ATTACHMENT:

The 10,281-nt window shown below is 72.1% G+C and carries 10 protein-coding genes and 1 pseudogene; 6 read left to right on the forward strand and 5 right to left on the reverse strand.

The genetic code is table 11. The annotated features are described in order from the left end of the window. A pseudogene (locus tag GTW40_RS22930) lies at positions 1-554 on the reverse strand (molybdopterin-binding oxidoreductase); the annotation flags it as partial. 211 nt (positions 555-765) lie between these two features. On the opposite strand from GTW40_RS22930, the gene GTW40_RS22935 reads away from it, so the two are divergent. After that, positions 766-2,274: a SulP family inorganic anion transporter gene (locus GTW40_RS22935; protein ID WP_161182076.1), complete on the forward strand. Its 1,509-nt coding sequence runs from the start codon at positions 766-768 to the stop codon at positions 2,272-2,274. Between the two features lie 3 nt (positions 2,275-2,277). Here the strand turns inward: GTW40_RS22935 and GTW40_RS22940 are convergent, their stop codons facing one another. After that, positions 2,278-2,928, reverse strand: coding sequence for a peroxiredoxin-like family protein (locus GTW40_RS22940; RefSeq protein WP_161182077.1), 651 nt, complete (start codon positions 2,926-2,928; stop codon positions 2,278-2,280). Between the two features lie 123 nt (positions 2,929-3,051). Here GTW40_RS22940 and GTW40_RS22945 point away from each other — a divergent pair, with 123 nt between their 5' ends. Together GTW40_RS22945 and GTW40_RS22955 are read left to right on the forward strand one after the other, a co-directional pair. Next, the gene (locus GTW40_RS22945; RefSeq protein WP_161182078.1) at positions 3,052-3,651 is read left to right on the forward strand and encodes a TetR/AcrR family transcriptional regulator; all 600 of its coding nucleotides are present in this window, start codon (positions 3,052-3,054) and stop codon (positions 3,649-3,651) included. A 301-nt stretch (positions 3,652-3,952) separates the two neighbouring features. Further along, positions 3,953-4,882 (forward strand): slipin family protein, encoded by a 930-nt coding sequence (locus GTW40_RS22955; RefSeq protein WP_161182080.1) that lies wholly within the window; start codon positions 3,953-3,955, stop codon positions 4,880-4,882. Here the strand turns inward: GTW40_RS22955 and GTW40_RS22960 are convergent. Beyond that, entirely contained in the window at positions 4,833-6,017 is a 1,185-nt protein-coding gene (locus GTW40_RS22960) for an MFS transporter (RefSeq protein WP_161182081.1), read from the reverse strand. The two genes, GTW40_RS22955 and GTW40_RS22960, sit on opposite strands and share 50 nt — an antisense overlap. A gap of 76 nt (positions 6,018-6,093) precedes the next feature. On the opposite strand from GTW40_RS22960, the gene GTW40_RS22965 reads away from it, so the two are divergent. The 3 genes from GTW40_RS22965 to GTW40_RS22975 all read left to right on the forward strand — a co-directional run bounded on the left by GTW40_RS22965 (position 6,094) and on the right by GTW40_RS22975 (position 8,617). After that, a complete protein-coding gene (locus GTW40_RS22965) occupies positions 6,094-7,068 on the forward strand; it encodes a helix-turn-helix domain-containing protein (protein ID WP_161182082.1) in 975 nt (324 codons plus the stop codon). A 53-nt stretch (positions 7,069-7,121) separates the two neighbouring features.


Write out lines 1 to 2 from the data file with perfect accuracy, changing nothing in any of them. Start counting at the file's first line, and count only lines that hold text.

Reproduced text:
The 10,281-nt window shown below is 72.1% G+C and carries 10 protein-coding genes and 1 pseudogene; 6 read left to right on the forward strand and 5 right to left on the reverse strand.

The genetic code is table 11. The annotated features are described in order from the left end of the window. A pseudogene (locus tag GTW40_RS22930) lies at positions 1-554 on the reverse strand (molybdopterin-binding oxidoreductase); the annotation flags it as partial. 211 nt (positions 555-765) lie between these two features. On the opposite strand from GTW40_RS22930, the gene GTW40_RS22935 reads away from it, so the two are divergent. After that, positions 766-2,274: a SulP family inorganic anion transporter gene (locus GTW40_RS22935; protein ID WP_161182076.1), complete on the forward strand. Its 1,509-nt coding sequence runs from the start codon at positions 766-768 to the stop codon at positions 2,272-2,274. Between the two features lie 3 nt (positions 2,275-2,277). Here the strand turns inward: GTW40_RS22935 and GTW40_RS22940 are convergent, their stop codons facing one another. After that, positions 2,278-2,928, reverse strand: coding sequence for a peroxiredoxin-like family protein (locus GTW40_RS22940; RefSeq protein WP_161182077.1), 651 nt, complete (start codon positions 2,926-2,928; stop codon positions 2,278-2,280). Between the two features lie 123 nt (positions 2,929-3,051). Here GTW40_RS22940 and GTW40_RS22945 point away from each other — a divergent pair, with 123 nt between their 5' ends. Together GTW40_RS22945 and GTW40_RS22955 are read left to right on the forward strand one after the other, a co-directional pair. Next, the gene (locus GTW40_RS22945; RefSeq protein WP_161182078.1) at positions 3,052-3,651 is read left to right on the forward strand and encodes a TetR/AcrR family transcriptional regulator; all 600 of its coding nucleotides are present in this window, start codon (positions 3,052-3,054) and stop codon (positions 3,649-3,651) included. A 301-nt stretch (positions 3,652-3,952) separates the two neighbouring features. Further along, positions 3,953-4,882 (forward strand): slipin family protein, encoded by a 930-nt coding sequence (locus GTW40_RS22955; RefSeq protein WP_161182080.1) that lies wholly within the window; start codon positions 3,953-3,955, stop codon positions 4,880-4,882. Here the strand turns inward: GTW40_RS22955 and GTW40_RS22960 are convergent. Beyond that, entirely contained in the window at positions 4,833-6,017 is a 1,185-nt protein-coding gene (locus GTW40_RS22960) for an MFS transporter (RefSeq protein WP_161182081.1), read from the reverse strand. The two genes, GTW40_RS22955 and GTW40_RS22960, sit on opposite strands and share 50 nt — an antisense overlap. A gap of 76 nt (positions 6,018-6,093) precedes the next feature. On the opposite strand from GTW40_RS22960, the gene GTW40_RS22965 reads away from it, so the two are divergent. The 3 genes from GTW40_RS22965 to GTW40_RS22975 all read left to right on the forward strand — a co-directional run bounded on the left by GTW40_RS22965 (position 6,094) and on the right by GTW40_RS22975 (position 8,617). After that, a complete protein-coding gene (locus GTW40_RS22965) occupies positions 6,094-7,068 on the forward strand; it encodes a helix-turn-helix domain-containing protein (protein ID WP_161182082.1) in 975 nt (324 codons plus the stop codon). A 53-nt stretch (positions 7,069-7,121) separates the two neighbouring features.